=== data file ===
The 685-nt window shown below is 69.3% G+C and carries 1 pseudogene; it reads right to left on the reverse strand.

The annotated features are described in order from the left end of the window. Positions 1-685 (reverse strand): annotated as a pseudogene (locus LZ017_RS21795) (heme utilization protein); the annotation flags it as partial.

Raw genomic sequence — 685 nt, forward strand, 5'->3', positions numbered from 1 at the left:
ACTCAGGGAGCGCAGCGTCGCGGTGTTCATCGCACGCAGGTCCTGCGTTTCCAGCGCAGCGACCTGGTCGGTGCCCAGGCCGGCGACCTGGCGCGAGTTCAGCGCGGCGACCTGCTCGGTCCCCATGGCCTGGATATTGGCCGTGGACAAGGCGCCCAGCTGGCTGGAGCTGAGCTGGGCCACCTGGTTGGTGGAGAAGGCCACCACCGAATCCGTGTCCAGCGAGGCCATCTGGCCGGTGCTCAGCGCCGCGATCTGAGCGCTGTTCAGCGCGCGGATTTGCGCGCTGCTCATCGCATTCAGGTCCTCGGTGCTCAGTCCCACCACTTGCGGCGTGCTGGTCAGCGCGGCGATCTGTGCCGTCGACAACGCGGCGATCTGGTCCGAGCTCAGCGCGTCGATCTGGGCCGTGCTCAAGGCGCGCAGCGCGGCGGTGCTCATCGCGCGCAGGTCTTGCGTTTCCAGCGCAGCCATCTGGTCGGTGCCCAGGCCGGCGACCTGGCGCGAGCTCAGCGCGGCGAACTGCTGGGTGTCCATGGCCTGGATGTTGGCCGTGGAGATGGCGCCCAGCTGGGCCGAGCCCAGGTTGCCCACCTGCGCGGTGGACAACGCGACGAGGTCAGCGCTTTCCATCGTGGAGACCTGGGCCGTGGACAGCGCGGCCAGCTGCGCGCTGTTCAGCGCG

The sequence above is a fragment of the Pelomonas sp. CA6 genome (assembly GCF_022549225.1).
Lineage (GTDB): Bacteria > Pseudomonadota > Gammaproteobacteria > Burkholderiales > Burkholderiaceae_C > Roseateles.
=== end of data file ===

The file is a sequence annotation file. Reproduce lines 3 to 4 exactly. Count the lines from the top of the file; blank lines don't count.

Raw genomic sequence — 685 nt, forward strand, 5'->3', positions numbered from 1 at the left:
ACTCAGGGAGCGCAGCGTCGCGGTGTTCATCGCACGCAGGTCCTGCGTTTCCAGCGCAGCGACCTGGTCGGTGCCCAGGCCGGCGACCTGGCGCGAGTTCAGCGCGGCGACCTGCTCGGTCCCCATGGCCTGGATATTGGCCGTGGACAAGGCGCCCAGCTGGCTGGAGCTGAGCTGGGCCACCTGGTTGGTGGAGAAGGCCACCACCGAATCCGTGTCCAGCGAGGCCATCTGGCCGGTGCTCAGCGCCGCGATCTGAGCGCTGTTCAGCGCGCGGATTTGCGCGCTGCTCATCGCATTCAGGTCCTCGGTGCTCAGTCCCACCACTTGCGGCGTGCTGGTCAGCGCGGCGATCTGTGCCGTCGACAACGCGGCGATCTGGTCCGAGCTCAGCGCGTCGATCTGGGCCGTGCTCAAGGCGCGCAGCGCGGCGGTGCTCATCGCGCGCAGGTCTTGCGTTTCCAGCGCAGCCATCTGGTCGGTGCCCAGGCCGGCGACCTGGCGCGAGCTCAGCGCGGCGAACTGCTGGGTGTCCATGGCCTGGATGTTGGCCGTGGAGATGGCGCCCAGCTGGGCCGAGCCCAGGTTGCCCACCTGCGCGGTGGACAACGCGACGAGGTCAGCGCTTTCCATCGTGGAGACCTGGGCCGTGGACAGCGCGGCCAGCTGCGCGCTGTTCAGCGCG